High-speed rail line in California sees cost projections triple
Here is a profile in government waste. A high-speed rail line in California, part of President Barack Obama’s vision for the future of transportation, has just seen its costs and estimated completion rise dramatically:
Faster than a speeding bullet train, the cost of the state’s massive high-speed rail project has zoomed to nearly $100 billion — triple the estimate given to voters and more than enough to run the entire state government for a year.
What’s more, bullet trains won’t be up and running until at least 2033, much later than the original estimate of 2020, although that depends on the state finding the remaining 90 percent of the funds needed to complete the plan.
The new figures come from a final business plan to be unveiled by the California High-Speed Rail Authority on Tuesday, though some of the details were leaked to the media, including this newspaper, on Monday. Officials at the rail authority did not respond to repeated requests for comment Monday.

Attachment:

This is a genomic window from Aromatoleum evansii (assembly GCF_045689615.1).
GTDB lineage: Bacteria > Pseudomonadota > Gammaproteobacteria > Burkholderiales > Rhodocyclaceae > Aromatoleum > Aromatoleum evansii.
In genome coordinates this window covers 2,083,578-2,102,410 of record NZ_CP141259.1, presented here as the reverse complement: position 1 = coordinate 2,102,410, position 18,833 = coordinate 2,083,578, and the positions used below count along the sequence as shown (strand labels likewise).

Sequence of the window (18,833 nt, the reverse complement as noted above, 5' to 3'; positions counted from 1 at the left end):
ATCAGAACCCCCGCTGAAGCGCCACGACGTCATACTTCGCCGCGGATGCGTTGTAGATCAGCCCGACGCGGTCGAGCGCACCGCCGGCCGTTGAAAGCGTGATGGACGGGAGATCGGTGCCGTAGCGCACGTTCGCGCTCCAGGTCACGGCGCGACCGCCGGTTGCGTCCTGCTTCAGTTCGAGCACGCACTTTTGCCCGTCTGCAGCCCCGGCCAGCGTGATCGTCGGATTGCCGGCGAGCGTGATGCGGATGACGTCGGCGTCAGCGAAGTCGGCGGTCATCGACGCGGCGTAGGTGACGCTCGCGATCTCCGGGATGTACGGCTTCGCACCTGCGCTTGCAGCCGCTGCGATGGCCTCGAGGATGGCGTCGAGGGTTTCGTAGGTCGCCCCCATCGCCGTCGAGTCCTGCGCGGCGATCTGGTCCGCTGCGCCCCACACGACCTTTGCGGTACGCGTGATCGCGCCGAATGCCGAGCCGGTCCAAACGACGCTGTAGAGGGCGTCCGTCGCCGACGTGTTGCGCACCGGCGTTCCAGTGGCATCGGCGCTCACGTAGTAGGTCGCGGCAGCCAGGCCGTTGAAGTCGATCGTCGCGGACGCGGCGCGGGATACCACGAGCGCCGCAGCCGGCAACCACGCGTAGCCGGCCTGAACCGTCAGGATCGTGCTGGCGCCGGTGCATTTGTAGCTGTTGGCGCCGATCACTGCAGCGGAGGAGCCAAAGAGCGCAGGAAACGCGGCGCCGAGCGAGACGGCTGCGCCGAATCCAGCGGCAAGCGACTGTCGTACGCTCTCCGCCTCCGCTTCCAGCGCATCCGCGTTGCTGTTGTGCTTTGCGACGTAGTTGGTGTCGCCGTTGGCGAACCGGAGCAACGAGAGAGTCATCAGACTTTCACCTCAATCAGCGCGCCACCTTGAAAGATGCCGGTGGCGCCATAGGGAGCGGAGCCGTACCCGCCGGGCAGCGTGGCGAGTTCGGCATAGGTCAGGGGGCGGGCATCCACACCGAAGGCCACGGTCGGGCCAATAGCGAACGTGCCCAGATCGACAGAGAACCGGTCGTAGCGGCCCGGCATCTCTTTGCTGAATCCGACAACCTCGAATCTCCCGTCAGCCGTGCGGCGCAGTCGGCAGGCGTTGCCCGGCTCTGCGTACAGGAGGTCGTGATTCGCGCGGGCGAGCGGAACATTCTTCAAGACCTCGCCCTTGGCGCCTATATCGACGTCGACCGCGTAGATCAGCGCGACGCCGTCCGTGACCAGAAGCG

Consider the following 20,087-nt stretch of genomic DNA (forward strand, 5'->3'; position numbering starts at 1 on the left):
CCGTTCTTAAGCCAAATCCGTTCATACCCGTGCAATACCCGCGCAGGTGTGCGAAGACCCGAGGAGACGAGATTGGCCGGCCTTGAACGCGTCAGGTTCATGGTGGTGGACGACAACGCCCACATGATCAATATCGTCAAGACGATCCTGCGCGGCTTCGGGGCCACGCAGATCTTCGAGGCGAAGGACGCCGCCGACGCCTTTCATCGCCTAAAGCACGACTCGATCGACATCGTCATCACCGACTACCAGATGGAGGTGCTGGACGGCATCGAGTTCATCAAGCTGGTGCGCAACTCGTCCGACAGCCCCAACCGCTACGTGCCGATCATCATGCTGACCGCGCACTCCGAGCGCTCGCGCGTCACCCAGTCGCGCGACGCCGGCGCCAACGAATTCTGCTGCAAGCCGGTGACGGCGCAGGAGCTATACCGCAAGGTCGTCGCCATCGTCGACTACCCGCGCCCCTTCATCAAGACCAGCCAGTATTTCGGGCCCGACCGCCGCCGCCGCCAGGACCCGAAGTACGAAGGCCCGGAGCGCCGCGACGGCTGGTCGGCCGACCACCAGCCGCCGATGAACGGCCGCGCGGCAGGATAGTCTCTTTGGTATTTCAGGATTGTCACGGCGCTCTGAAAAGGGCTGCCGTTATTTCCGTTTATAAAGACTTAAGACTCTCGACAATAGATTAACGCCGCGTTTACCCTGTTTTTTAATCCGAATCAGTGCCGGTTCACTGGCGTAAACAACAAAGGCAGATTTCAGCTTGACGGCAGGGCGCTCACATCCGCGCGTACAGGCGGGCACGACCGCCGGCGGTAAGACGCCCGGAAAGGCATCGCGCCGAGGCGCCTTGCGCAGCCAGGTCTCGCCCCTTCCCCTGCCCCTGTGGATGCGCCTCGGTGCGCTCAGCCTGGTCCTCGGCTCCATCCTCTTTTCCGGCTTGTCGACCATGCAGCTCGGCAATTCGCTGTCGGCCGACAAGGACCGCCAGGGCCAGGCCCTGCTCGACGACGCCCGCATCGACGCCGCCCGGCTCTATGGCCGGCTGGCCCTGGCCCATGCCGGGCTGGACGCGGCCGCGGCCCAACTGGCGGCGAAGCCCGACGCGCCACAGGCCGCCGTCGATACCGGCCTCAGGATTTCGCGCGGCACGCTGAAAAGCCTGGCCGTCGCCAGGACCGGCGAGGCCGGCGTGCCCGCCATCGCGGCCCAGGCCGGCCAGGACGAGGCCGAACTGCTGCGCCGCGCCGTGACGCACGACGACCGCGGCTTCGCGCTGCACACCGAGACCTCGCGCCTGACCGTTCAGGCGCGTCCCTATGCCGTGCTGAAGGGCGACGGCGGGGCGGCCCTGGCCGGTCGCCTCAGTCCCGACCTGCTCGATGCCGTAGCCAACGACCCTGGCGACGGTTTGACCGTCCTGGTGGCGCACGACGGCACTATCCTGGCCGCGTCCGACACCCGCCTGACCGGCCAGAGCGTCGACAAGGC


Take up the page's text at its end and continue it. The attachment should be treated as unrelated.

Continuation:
The new business plan pegs the price tag at $98.5 billion, accounting for inflation — more than double the estimate of $42.6 billion from two years ago, when it was already the priciest public works development in the nation. It’s a little less than triple the estimate of $33.6 billion voters were told when they approved the project in 2008. By comparison, the total state budget this year is $86 billion.
It’s hard to call that a “business plan.” When you say that you think of an idea eventually making money or at least paying for itself. This high-speed rail line is a boondoggle that will drain taxpayer dollars for as long as it exists.
Philip Klein points out that the train doesn’t make much sense to begin with given a common sense cost-benefit analysis:
The initial 130-mile stretch of the train is supposed to be built in the less-inhabited Central Valley at a cost of $8.8 billion. For that money, according to the San Jose Mercury News, taxpayers would be paying “to build the tracks, which would be used to provide a 45-minute shortcut for the 3,000 riders on Amtrak’s San Joaquin line.” So nearly $9 billion to save 3,000 riders 45 minutes. It will take years and tens of billions of dollars more until the system could even theoretically extend to a major city and have enough track to run high-speed trains.
This seems like too much for even the People’s Republic of California, but Gov. Jerry Brown is apparently behind the project. Honestly, at this point, taxpayers in California have no one to blame but themselves for stuff like this.